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tendon

Capturing the Extracellular Matrix in 3D Color

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Credit: Sarah Lipp, Purdue University, and Sarah Calve, University of Colorado, Boulder

For experienced and aspiring shutterbugs alike, sometimes the best photo in the bunch turns out to be a practice shot. That’s also occasionally true in the lab when imaging cells and tissues, and it’s the story behind this spectacular image showing the interface of skin and muscle during mammalian development.

Here you see an area of the mouse forelimb located near a bone called the humerus. This particular sample was labeled for laminin, a protein found in the extracellular matrix (ECM) that undergirds cells and tissues to give them mechanical and biochemical support. Computer algorithms were used to convert the original 2D confocal scan into a 3D image, and colorization was added to bring the different layers of tissue into sharper relief.

Skin tissue (bright red and yellow) is located near the top of the image; blood vessels (paler red, orange, and yellow) are in the middle and branching downward; and muscle (green, blue, and purple) makes up the bottom layer.

The image was created by Sarah Lipp, a graduate student in the NIH-supported tissue engineering lab of Sarah Calve. The team focuses on tissue interfaces to better understand the ECM and help devise strategies to engineer musculoskeletal tissues, such as tendon and cartilage.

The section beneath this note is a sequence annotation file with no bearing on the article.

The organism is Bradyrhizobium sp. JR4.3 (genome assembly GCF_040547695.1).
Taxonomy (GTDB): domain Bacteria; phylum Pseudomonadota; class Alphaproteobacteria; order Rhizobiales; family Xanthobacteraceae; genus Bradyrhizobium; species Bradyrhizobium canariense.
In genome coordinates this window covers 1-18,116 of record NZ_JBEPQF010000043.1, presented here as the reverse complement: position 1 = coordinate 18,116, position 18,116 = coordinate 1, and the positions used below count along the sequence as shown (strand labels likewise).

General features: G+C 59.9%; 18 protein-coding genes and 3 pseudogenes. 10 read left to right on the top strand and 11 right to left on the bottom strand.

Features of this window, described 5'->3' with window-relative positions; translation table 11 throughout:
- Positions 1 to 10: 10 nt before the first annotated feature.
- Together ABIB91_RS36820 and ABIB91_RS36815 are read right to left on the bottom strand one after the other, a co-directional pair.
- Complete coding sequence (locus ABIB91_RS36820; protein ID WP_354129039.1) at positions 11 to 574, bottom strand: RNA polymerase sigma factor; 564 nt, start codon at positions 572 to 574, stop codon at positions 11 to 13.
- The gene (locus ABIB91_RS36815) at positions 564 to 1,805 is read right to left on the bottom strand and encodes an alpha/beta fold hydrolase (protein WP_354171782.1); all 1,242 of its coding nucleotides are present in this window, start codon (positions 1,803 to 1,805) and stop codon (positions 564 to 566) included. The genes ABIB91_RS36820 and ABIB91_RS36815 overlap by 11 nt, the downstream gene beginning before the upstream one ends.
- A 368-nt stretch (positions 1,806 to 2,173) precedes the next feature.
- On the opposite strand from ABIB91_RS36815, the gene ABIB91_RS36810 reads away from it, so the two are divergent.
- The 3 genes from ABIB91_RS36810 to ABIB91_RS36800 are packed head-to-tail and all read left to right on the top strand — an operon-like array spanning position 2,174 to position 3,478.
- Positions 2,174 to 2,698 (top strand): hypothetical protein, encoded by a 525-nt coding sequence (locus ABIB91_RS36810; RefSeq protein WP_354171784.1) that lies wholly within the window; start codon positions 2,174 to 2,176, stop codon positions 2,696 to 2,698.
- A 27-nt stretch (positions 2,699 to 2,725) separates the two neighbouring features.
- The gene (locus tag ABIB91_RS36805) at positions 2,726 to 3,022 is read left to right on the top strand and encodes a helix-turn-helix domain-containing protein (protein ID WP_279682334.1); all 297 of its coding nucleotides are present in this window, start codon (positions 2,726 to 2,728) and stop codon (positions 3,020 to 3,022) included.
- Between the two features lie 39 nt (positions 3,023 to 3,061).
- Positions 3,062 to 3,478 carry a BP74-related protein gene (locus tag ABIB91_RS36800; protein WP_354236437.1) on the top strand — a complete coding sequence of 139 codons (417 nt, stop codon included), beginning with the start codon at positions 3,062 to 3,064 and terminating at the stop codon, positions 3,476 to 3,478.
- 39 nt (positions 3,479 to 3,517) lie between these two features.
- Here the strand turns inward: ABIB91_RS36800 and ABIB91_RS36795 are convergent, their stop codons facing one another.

In February 2020, Lipp was playing around with some new software tools for tissue imaging. Before zeroing in on her main target—the mouse’s myotendinous junction, where muscle transfers its force to tendon, Lipp snapped this practice shot of skin meeting muscle. After processing the practice shot with a color-projecting macro in an image processing tool called Fiji, she immediately liked what she saw.

So, Lipp tweaked the color a bit more and entered the image in the 2020 BioArt Scientific Image & Video Competition, sponsored by the Federation of American Societies for Experimental Biology, Bethesda, MD. Last December, the grad student received the good news that her practice shot had snagged one of the prestigious contest’s top awards.

But she’s not stopping there. Lipp is continuing to pursue her research interests at the University of Colorado, Boulder, where the Calve lab recently moved from Purdue University, West Lafayette, IN. Here’s wishing her a career filled with more great images—and great science!

Links:

Muscle and Bone Diseases (National Institute of Arthritis and Musculoskeletal and Skin Diseases/NIH)

Musculoskeletal Extracellular Matrix Laboratory (University of Colorado, Boulder)

BioArt Scientific Image & Video Competition (Federation of American Societies for Experimental Biology, Bethesda, MD)

NIH Support: National Institute of Arthritis and Musculoskeletal and Skin Diseases